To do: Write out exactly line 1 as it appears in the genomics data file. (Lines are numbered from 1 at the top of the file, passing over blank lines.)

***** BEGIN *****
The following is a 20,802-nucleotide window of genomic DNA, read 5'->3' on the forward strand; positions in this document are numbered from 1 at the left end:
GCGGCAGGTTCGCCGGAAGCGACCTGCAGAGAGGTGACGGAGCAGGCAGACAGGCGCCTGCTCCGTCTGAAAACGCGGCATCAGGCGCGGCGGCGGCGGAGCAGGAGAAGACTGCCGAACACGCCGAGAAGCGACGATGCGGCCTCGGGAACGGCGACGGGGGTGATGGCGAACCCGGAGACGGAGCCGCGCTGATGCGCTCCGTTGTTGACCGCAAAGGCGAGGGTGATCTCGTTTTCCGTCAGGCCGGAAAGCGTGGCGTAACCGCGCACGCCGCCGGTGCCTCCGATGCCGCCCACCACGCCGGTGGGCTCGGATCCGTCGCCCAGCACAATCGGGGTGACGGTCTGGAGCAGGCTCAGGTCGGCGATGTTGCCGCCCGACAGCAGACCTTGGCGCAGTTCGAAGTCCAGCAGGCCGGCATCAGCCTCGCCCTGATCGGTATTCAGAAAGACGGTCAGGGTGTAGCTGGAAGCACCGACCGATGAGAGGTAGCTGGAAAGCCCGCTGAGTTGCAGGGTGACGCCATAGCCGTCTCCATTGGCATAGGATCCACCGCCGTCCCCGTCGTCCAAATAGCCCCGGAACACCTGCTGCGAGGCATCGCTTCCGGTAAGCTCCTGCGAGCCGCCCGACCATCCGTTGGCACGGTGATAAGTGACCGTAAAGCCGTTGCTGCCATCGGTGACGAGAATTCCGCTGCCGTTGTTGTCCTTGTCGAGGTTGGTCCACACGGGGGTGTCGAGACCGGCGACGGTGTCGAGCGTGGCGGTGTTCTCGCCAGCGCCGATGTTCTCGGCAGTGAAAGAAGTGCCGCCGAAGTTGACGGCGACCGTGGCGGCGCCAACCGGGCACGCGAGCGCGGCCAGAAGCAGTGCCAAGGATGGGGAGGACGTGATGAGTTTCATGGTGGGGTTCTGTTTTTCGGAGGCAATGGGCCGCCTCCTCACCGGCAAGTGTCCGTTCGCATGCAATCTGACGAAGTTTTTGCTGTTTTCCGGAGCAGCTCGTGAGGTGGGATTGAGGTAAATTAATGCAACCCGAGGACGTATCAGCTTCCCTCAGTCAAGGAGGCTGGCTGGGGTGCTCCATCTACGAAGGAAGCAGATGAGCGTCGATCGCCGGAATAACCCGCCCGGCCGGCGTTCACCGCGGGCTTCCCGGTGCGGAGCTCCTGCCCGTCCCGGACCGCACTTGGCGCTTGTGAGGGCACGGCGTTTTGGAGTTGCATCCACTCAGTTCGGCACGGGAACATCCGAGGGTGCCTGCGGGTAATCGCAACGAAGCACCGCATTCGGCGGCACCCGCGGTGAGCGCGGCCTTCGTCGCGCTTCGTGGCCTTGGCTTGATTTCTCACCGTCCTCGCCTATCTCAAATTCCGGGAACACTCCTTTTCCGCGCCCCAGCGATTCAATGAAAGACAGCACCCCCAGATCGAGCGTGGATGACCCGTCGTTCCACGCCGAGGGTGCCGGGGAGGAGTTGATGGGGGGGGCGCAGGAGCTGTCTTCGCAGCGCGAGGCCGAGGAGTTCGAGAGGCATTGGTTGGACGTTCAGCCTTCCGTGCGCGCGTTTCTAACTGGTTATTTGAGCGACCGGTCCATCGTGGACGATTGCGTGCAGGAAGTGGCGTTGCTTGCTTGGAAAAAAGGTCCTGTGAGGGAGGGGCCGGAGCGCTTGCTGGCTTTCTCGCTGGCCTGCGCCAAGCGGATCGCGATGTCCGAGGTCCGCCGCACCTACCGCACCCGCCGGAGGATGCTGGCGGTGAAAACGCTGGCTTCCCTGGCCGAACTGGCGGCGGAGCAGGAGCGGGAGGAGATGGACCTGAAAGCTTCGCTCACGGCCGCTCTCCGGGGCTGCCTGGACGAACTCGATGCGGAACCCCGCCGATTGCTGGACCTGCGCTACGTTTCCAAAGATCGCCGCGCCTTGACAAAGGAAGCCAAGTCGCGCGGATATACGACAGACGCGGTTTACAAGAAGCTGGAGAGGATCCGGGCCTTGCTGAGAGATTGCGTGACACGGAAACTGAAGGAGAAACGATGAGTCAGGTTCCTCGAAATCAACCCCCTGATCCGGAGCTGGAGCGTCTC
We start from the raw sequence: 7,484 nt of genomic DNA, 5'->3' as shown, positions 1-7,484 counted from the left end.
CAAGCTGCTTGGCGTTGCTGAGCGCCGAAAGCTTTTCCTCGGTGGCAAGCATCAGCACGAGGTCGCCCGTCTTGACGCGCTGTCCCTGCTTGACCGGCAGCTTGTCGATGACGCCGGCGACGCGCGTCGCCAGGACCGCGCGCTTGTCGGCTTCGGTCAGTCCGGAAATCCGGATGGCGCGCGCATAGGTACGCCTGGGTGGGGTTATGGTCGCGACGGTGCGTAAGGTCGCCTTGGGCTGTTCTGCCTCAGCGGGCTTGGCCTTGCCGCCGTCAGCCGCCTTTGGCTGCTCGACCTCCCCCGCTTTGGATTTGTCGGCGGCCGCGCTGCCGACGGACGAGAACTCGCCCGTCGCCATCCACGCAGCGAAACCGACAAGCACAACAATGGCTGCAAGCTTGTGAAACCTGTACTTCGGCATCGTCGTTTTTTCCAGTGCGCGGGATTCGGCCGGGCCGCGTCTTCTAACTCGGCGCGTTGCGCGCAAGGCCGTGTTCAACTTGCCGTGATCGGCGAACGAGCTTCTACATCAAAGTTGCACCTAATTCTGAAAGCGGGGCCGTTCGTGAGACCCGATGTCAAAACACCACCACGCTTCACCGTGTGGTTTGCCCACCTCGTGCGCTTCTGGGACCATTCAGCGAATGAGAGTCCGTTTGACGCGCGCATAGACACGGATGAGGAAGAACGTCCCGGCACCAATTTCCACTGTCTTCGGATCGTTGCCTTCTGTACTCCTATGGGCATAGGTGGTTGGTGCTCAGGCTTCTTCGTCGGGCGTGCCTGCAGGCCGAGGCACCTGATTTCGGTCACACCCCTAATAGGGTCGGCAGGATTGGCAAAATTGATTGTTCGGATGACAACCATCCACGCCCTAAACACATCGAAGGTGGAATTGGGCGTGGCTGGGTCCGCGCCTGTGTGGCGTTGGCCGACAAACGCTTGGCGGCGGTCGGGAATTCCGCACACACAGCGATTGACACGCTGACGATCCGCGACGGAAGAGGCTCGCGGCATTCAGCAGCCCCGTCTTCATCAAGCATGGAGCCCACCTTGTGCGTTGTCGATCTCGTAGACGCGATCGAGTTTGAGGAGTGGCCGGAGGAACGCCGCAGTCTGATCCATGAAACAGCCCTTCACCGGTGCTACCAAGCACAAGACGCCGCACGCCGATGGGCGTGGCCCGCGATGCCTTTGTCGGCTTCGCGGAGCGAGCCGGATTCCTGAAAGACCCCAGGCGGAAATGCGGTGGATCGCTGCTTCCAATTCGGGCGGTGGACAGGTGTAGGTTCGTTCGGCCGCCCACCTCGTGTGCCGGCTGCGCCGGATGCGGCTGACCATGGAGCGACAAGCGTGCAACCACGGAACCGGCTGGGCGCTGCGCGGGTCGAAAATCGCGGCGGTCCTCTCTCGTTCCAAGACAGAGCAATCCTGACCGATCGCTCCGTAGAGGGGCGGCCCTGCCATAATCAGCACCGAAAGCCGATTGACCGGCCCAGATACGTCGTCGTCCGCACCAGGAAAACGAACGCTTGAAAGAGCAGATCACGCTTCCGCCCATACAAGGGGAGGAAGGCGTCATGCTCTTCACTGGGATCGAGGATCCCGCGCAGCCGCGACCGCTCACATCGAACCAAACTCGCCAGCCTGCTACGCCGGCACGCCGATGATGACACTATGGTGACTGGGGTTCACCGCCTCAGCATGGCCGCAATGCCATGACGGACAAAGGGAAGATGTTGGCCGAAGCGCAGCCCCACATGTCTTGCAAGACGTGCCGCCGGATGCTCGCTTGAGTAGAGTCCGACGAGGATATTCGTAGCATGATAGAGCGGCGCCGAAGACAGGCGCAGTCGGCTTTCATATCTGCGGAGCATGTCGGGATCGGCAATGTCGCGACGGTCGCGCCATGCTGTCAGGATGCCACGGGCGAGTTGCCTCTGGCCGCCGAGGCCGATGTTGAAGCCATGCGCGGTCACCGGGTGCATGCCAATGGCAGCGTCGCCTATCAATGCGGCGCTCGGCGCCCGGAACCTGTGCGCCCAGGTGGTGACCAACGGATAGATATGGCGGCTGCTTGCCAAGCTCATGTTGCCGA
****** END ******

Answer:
The following is a 20,802-nucleotide window of genomic DNA, read 5'->3' on the forward strand; positions in this document are numbered from 1 at the left end: